'You can be more responsive and efficient when you have

information at your fingertips,' says Karl. 'And that feeding that information back into the business will help management be smarter, remain lean and responsive – that is what helps SMEs to grow.'

How healthy is your business?

Good financial housekeeping is vital for any small business, however post GFC, it's an opportunity to clear the cobwebs and lay the groundwork for either expanding or rebuilding a business.

As Karl puts it, 'We want to help our clients continue to grow and be able to do so sustainably. Believe it or not, growing too fast without the right resources and support in place can cause a lot of strain and difficulties for a small business. 

'You need to know not only where you're going, but where you currently stand - for example, do you have the right people, management processes and a clear strategy to grow and build your business?

'Whether you're struggling to grow your business as the economy improves or not, then a business health check is the first step to assessing your true position.' 

With our extensive experience in working with small business, Bates Cosgrave is well placed to help with the implementation of management support, accounting practices and effective tax strategies, particularly in helping clients to plan for growth or, as the case may be, to get the financial house in order so that growth can become an objective.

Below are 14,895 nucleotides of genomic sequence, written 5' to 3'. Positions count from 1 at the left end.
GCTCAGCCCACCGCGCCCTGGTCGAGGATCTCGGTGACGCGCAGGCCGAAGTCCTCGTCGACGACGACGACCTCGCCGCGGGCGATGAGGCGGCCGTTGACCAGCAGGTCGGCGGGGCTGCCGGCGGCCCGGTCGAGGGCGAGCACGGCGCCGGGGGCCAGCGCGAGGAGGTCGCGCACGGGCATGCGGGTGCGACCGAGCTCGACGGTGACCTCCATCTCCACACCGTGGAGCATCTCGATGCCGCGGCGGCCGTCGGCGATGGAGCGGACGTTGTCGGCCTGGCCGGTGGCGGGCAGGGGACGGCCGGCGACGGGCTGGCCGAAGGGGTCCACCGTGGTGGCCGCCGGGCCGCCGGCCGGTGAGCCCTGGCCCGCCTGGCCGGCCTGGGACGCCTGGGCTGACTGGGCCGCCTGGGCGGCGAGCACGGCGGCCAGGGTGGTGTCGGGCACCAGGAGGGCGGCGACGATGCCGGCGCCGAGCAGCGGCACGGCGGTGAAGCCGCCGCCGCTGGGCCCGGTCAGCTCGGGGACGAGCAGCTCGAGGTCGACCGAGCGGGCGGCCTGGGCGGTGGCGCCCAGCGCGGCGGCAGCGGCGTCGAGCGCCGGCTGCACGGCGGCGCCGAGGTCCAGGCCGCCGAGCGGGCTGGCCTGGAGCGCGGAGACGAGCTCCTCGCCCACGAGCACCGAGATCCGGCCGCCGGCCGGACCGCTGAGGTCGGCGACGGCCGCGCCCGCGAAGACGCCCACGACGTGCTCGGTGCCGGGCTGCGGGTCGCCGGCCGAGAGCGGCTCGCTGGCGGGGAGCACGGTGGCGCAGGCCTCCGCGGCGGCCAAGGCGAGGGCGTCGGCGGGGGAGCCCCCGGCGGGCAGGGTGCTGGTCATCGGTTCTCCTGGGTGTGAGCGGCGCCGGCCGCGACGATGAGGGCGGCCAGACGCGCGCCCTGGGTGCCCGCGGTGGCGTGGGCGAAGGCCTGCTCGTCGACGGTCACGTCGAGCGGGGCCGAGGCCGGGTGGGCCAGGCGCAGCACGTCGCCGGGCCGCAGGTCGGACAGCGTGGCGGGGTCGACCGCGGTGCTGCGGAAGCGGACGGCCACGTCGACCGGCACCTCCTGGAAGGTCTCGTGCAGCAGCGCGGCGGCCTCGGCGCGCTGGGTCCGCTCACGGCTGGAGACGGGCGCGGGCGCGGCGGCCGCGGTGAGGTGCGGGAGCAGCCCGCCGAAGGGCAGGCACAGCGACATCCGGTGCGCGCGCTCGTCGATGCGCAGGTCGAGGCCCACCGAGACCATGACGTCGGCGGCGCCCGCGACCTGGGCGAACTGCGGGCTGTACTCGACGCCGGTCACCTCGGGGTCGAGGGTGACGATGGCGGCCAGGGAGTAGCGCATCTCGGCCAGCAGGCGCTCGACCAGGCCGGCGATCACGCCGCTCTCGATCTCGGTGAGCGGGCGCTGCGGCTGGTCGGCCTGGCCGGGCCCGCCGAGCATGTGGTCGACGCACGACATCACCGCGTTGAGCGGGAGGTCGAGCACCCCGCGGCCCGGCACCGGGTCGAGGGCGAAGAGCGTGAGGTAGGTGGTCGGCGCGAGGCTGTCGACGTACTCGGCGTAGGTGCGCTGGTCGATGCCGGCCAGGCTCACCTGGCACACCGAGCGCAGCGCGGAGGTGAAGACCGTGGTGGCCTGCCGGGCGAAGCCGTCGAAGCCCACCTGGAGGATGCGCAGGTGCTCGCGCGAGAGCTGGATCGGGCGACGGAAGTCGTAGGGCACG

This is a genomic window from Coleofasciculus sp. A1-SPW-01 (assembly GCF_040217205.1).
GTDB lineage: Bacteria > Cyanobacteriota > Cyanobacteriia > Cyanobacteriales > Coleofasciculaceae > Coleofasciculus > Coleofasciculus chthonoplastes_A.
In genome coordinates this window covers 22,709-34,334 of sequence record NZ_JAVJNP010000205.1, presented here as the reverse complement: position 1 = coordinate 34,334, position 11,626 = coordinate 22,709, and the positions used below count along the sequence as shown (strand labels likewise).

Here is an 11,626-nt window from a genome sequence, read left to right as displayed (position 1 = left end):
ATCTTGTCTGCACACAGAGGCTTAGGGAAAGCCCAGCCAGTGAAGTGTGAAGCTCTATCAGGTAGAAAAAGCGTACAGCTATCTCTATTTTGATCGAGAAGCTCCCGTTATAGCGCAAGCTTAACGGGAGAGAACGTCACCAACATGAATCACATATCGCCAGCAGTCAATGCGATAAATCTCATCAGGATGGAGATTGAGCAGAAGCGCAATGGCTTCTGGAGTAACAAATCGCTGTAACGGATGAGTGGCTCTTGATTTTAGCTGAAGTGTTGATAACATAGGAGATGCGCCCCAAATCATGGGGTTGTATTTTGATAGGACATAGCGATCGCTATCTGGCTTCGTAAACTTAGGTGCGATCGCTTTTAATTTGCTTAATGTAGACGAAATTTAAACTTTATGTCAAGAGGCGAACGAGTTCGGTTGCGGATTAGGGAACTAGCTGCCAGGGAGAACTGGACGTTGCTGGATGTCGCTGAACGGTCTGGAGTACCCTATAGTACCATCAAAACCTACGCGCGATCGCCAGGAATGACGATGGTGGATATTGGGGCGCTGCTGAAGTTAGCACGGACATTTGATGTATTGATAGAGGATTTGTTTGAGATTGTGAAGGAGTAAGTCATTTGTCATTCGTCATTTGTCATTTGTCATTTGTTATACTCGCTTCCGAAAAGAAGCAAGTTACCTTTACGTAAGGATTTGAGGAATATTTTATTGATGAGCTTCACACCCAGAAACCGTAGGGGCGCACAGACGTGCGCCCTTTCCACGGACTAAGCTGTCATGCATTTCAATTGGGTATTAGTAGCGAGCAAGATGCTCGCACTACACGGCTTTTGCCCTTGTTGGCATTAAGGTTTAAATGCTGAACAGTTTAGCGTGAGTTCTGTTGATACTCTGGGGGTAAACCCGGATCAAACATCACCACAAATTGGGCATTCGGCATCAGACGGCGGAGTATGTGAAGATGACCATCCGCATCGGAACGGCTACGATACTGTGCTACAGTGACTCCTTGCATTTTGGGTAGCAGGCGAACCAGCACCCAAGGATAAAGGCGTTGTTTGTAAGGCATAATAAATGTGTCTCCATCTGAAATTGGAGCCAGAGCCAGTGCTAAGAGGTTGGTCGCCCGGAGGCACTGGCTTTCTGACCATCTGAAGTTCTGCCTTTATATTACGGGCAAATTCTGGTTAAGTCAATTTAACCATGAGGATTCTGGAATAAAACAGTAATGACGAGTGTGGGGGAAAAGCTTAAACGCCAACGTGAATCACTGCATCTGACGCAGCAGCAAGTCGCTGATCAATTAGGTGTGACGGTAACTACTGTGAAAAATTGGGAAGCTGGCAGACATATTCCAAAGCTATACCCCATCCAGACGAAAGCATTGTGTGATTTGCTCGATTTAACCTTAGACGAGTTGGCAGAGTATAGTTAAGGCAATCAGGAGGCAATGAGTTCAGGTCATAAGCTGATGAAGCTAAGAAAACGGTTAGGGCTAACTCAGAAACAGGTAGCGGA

Time to evaluate, time to plan 

As the end of the financial year approaches, now is the right time to be reviewing the impact of the GFC on your small business, as well as to plan for the coming financial year. 

We've highlighted five of the top issues that should be on your radar to enable your business to finalise your position  and lay the groundwork for the period ahead:

Understand your financial position: have you stated your financial position accurately for compliance, tax and planning?

Resources and reserves: have you reviewed your business post GFC to determine whether you have in place the people and financial capabilities to implement a growth strategy?

Business strategy: have you got clear sales, marketing and growth objectives to take advantage of the opportunities that will arise as consumer confidence increases?  

Your service mix: do you have the right service mix in place to meet consumer demand or effectively challenge your competitors?

Business information systems: are your business systems in place to record, report and effectively use business and market intelligence?

'It can be daunting to look at your business objectively and the GFC still has reverberating shock waves affecting many businesses. Small business owners are passionate about what they do, and tough times have an emotional as well as financial impact,' says Karl. 

'But however daunting, taking a step back to look at your financial position and planning accordingly is actually like taking a big deep breath.'

More information

To find out more about Bates Cosgrave Chartered Accountants or to book an appointment to speak to one of our team, call us on 02 9957 4033.

Download PDF Version: Growth Strategy Post GFC- Are you ready to grow?

Last updated November 2011. This factsheet is provided for information purposes only and is correct at the time of publishing. It should not be used in place of advice from your accountant. Please contact us on 02 9957 4033 to discuss your specific circumstances.